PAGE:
It’s that time of year again, where we re-think and dissect every local song that we’ve come across organically or via submission. This is our fourth year counting down our top songs and this year, like every other year, has been difficult to whittle down. Like we always remind people, this list is subjective and not the end-all be all. I am sure there are amazing local songs that aren’t on our radar,  but from what we have heard, we as a group have determined blog’s favorite songs of 2015.

Yesterday we posted our five songs that ALMOST made the cut.  Here is the top half of our annual top 20 countdown, 20-11.


20. Lesionread – “Addicted”

Lesionread (Shawn Lewis) has had a big year. Between the release of the experimental artist’s excellent Greatest Hits! Volume 1, touring it across the country, and slew of local shows (one of which opening for electronic big shot Neon Indian this fall), it’s hard to believe Shawn has the same amount of hours in his days as the rest of us. Time manipulation aside, Lesionread lit us up this year with “…addicted,” a textured soundstack of a track complete with a danceable house beat and moody, neurotic overtones. There’s a lot going on here, including (and certainly not limited to) a cello sample courtesy of Josephine H. Isom to command that delicious neuroticism. When organic and electronic elements collide like this, the results are nothing short of otherworldly… and nobody in Buffalo is better at ‘otherworldly’ than Lesionread. – Ronald S. Walczyk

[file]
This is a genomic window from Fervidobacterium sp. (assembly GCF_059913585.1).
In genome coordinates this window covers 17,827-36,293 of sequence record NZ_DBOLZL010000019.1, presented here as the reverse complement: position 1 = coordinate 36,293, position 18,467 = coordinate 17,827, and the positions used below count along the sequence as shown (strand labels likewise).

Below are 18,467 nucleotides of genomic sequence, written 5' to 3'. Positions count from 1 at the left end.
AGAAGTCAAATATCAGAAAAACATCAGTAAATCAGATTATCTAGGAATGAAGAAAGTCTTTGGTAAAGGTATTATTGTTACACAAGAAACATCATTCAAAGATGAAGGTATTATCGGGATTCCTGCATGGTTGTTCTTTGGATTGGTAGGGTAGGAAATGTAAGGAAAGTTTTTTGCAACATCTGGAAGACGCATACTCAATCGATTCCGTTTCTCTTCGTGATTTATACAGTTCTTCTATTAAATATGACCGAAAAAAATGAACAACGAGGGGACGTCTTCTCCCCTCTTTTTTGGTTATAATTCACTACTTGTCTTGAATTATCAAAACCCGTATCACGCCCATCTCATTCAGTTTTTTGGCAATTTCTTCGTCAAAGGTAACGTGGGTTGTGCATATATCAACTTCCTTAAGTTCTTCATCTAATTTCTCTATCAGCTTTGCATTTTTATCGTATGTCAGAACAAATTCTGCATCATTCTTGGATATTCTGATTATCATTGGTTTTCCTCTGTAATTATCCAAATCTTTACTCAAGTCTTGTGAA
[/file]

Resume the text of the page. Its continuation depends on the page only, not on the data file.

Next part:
19. YLXR – “BOI”

In 2015, R&B producer YLXR burst on the scene with his single “BOI.” The trip-hop  track splicer started off the year strong, with averaging a song a month for the first four months of 2015.  In March, YLXR collaborated with visual artist Malt Disney to debut the video for “BOI,” a single from the ground up, combining ambient vocals, swirling sounds, and growing synths to package into one delicious song. – Michael J. Moretti 


18. The Naturalists – “Fortune, Always Turning” 

“Fortune, Always Turning” is the grungy track off The Naturalists latest EP Home Honey, I’m Hi. The Buffalo-based trio released the EP this past fall, solidifying their Placebo meets Chevelle sound. “Fortune, Always Turning” encapsulates the best traits from The Naturalists, combining their simple, driving sound with well-thought-out effects and production. The dichotomy between singer Craig Perno’s clean and gravelly deliveries is another particular highlight. – Nick A. Sessanna


17. Jax Deluca – “Dirt in the Ground”

Jax Deluca is equal parts delicate, intentional, and unwavering. On her first official solo-effort, the capturing Wither Without You, the ukulele songstress starts strong with the opening track, “The Dirt is in the Ground,” singing “Oh, the land has changed the game / the game has gone too far.” The track capitalizes on a profound simplicity–just uke, pipe organ, and Deluca’s voice swirl around the space in which it was recorded, a cavernous sounding manuscript museum. In a word–beautiful. In more words, don’t let its initial stripped-down nature fool you, this is one of the most striking tracks (and albums) of 2015. -RSW


16. Cooler – “Saint Bernard”